It’s happened to every engineer at least once. You’ve finished the release build, you run a final performance check, and the numbers show that the site won’t stay up. Or there’s a particularly nasty bug that makes the device useless, and your team has already spent nights and weekends without finding a solution. In any case, you’re the manager or the team leader, and you need to let your superior(s) know that it’s not working out: it won’t ship on time, or it will be broken if it does ship. (You should be able to extrapolate from this to your particular industry or situation.)
How do you let your manager (or perhaps the Senior Vice President of your division) know? In most cases, if you’ve given frequent, regular status reports, there should be no surprise. But we all know that we can’t expect every contingency, and something totally unexpected pops up from time to time. The first rule of status reporting is “no surprises,” but—whoops!—here comes a big one.
Frankly, there’s no easy or perfect way to deal with a situation like this. Often, in business, a lot of time and money will be lost. The band that is supposed to play at the announcement, for example, will still have to get paid for their time. But here are some suggestions for retaining your professionalism and your dignity during the process.
DO let them know as soon as possible. “Boss, we’ve found an issue that may affect the launch,” is much easier to hear a week before the launch than a day before the launch.
DON’T try to assign blame, or let your boss do that—at least, not yet. Inevitably, the first questions your manager will ask are, “How did this happen?” and “What are you going to do to fix it?” Your response should usually be, “We’re trying to make sure we fully understand the extent of the problem. Unfortunately, it’s going to take some time to resolve.” You will only compound the error if you tell him or her your first theory and it turns out to be wrong. You need to communicate that there is a problem and that you’re working on it.
DO let them know that you appreciate the urgency, but don’t sugar coat it. “We think that the code for the phlebargle is iterating too much, and it should be a simple fix,” sets the expectations too high. Be realistic: “The code is inefficient, and we need to test our fix before we can commit to it,” lets your manager know that you are working the problem and that it’s still urgent.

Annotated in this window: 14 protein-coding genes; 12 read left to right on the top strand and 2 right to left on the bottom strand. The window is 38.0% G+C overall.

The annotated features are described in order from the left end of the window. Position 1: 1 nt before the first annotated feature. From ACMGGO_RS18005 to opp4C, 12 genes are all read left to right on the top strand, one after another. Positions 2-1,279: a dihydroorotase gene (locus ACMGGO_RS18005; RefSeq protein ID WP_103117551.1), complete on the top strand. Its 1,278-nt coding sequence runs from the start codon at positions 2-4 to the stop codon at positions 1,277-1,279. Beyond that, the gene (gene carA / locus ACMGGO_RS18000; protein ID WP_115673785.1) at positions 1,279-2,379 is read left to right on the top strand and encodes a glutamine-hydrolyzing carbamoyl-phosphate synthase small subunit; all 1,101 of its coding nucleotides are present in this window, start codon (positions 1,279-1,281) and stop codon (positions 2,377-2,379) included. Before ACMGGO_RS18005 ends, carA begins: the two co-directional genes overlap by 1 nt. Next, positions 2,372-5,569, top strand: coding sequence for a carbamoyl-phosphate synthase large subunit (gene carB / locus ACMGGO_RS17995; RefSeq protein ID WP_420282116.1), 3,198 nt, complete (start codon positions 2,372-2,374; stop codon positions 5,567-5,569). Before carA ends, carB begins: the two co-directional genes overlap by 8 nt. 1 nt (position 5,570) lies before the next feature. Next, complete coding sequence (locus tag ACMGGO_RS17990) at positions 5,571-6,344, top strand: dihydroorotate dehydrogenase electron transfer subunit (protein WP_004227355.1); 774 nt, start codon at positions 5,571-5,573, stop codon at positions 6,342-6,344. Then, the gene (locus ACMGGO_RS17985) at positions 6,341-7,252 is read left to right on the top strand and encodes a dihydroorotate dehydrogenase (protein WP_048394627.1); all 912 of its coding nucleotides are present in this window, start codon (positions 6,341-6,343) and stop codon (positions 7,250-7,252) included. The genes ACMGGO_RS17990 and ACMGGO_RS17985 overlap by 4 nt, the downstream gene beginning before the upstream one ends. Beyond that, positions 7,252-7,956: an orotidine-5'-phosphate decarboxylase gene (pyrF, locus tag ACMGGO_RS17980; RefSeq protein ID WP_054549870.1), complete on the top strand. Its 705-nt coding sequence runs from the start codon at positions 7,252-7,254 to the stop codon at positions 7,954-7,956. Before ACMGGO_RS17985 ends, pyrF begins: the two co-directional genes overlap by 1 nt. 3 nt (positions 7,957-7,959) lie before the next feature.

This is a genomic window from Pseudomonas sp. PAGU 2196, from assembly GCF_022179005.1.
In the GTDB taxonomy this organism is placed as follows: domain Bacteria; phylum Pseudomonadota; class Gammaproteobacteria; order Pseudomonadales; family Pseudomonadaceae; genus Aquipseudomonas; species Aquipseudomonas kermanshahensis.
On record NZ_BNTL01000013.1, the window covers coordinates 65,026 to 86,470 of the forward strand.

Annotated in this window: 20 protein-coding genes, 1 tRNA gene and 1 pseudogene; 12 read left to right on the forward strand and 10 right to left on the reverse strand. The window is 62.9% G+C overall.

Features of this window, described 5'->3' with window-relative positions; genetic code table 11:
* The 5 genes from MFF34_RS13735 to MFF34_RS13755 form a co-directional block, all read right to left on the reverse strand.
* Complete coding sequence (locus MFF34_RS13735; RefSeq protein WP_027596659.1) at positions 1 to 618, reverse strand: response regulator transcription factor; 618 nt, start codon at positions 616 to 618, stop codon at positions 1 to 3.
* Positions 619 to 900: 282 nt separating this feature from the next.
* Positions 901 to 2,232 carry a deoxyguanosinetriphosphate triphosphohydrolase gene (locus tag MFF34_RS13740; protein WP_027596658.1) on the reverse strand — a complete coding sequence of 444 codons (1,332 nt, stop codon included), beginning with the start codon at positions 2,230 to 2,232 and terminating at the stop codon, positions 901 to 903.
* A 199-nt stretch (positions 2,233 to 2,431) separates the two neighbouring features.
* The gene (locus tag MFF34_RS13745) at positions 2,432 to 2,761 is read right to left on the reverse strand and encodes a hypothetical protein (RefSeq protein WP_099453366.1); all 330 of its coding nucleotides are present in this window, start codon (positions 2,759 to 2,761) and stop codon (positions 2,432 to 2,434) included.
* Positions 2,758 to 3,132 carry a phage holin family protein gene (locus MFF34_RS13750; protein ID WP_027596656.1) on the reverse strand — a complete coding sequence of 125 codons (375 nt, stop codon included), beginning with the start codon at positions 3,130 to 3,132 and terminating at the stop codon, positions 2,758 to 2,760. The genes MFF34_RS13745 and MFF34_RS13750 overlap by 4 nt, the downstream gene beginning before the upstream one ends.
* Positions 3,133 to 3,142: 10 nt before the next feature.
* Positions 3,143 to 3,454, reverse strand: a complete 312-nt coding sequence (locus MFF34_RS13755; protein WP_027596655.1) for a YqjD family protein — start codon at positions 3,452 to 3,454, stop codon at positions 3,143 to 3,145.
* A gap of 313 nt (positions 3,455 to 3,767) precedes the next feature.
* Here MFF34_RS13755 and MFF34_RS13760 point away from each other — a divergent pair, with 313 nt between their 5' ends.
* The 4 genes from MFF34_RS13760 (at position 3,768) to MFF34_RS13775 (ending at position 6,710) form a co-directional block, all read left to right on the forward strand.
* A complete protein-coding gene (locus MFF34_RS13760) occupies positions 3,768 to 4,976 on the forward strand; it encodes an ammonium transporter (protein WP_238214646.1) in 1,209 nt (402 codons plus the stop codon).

DO give your manager the bad news in person if possible. A face-to-face meeting or a phone call will not only give him or her the opportunity to ask questions and get answers, but also to make eye contact and let him or her hear the tone of your voice. A terse email sent at 3:00AM is liable to have your manager stewing in impotent rage and worry for hours.
DON’T kill your team. It’s tempting to say, “We’ve been working on this for 48 hours, and we’re not gonna stop until it’s fixed!” But the only thing your macho act will get you is disgruntled, inefficient engineers. No one can work so many hours and still maintain a high level of output. Professionally and firmly, tell your boss, “We’ve spent 36 hours straight working on this, and people are a bit dazed. I sent them home to get some sleep and, as soon as they come in tomorrow, we’ll put together a plan on how we’re going to solve this.” Your team will respect you for it, and your boss will hopefully understand.
DO accept responsibility and the consequences. If it’s a bad enough screw-up, you might lose your job. I’m sorry to have to say that, but the reality is that there are certain expectations put on people in leadership positions and, if they can’t meet them, those leaders may need to be replaced. However, in my experience, tough times like this are excellent for helping to reveal the true leadership qualities of an individual.
By acting professionally throughout the crisis, you can often increase your stature within the organization, especially if the problem was truly novel. On the other hand, if the problem was foreseeable, then you or your team should have foreseen it and had a plan to mitigate the potential problem. Which problems can be foreseen and anticipated and which cannot? Unfortunately, that’s pretty industry-specific; since I’m a software engineer, I’ll probably write another essay on that topic in the future.